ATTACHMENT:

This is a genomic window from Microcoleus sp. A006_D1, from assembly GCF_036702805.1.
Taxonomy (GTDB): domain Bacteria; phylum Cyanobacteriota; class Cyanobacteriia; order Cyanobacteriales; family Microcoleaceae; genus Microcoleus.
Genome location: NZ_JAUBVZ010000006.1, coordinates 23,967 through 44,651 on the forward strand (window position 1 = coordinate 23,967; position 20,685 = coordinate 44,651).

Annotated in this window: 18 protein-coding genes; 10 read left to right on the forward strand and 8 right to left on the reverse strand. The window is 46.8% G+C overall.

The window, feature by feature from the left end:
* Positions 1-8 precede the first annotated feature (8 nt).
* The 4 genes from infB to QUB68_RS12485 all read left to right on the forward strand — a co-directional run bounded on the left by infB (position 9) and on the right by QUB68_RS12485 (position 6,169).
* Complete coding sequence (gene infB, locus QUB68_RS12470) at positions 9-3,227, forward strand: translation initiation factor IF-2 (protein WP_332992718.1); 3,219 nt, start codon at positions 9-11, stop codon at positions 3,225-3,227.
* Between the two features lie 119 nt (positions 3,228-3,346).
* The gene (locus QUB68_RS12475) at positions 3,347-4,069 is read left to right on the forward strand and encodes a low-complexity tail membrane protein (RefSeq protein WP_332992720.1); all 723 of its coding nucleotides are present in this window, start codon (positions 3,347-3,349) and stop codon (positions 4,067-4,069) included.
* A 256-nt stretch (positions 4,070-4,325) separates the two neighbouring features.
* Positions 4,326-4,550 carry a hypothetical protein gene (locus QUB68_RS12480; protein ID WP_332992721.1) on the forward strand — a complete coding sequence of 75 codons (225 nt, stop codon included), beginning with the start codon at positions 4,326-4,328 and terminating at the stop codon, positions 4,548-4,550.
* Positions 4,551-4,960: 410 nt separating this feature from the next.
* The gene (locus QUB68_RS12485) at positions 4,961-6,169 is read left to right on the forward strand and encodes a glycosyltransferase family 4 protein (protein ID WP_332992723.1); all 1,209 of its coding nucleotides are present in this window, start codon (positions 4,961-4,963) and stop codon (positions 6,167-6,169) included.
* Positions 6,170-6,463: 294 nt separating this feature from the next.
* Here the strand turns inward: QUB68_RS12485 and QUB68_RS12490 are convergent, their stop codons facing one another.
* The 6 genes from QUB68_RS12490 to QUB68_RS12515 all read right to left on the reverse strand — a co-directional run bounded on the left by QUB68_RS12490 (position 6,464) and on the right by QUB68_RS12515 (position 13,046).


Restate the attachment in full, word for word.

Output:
This is a genomic window from Microcoleus sp. A006_D1, from assembly GCF_036702805.1.
Taxonomy (GTDB): domain Bacteria; phylum Cyanobacteriota; class Cyanobacteriia; order Cyanobacteriales; family Microcoleaceae; genus Microcoleus.
Genome location: NZ_JAUBVZ010000006.1, coordinates 23,967 through 44,651 on the forward strand (window position 1 = coordinate 23,967; position 20,685 = coordinate 44,651).

Annotated in this window: 18 protein-coding genes; 10 read left to right on the forward strand and 8 right to left on the reverse strand. The window is 46.8% G+C overall.

The window, feature by feature from the left end:
* Positions 1-8 precede the first annotated feature (8 nt).
* The 4 genes from infB to QUB68_RS12485 all read left to right on the forward strand — a co-directional run bounded on the left by infB (position 9) and on the right by QUB68_RS12485 (position 6,169).
* Complete coding sequence (gene infB, locus QUB68_RS12470) at positions 9-3,227, forward strand: translation initiation factor IF-2 (protein WP_332992718.1); 3,219 nt, start codon at positions 9-11, stop codon at positions 3,225-3,227.
* Between the two features lie 119 nt (positions 3,228-3,346).
* The gene (locus QUB68_RS12475) at positions 3,347-4,069 is read left to right on the forward strand and encodes a low-complexity tail membrane protein (RefSeq protein WP_332992720.1); all 723 of its coding nucleotides are present in this window, start codon (positions 3,347-3,349) and stop codon (positions 4,067-4,069) included.
* A 256-nt stretch (positions 4,070-4,325) separates the two neighbouring features.
* Positions 4,326-4,550 carry a hypothetical protein gene (locus QUB68_RS12480; protein ID WP_332992721.1) on the forward strand — a complete coding sequence of 75 codons (225 nt, stop codon included), beginning with the start codon at positions 4,326-4,328 and terminating at the stop codon, positions 4,548-4,550.
* Positions 4,551-4,960: 410 nt separating this feature from the next.
* The gene (locus QUB68_RS12485) at positions 4,961-6,169 is read left to right on the forward strand and encodes a glycosyltransferase family 4 protein (protein ID WP_332992723.1); all 1,209 of its coding nucleotides are present in this window, start codon (positions 4,961-4,963) and stop codon (positions 6,167-6,169) included.
* Positions 6,170-6,463: 294 nt separating this feature from the next.
* Here the strand turns inward: QUB68_RS12485 and QUB68_RS12490 are convergent, their stop codons facing one another.
* The 6 genes from QUB68_RS12490 to QUB68_RS12515 all read right to left on the reverse strand — a co-directional run bounded on the left by QUB68_RS12490 (position 6,464) and on the right by QUB68_RS12515 (position 13,046).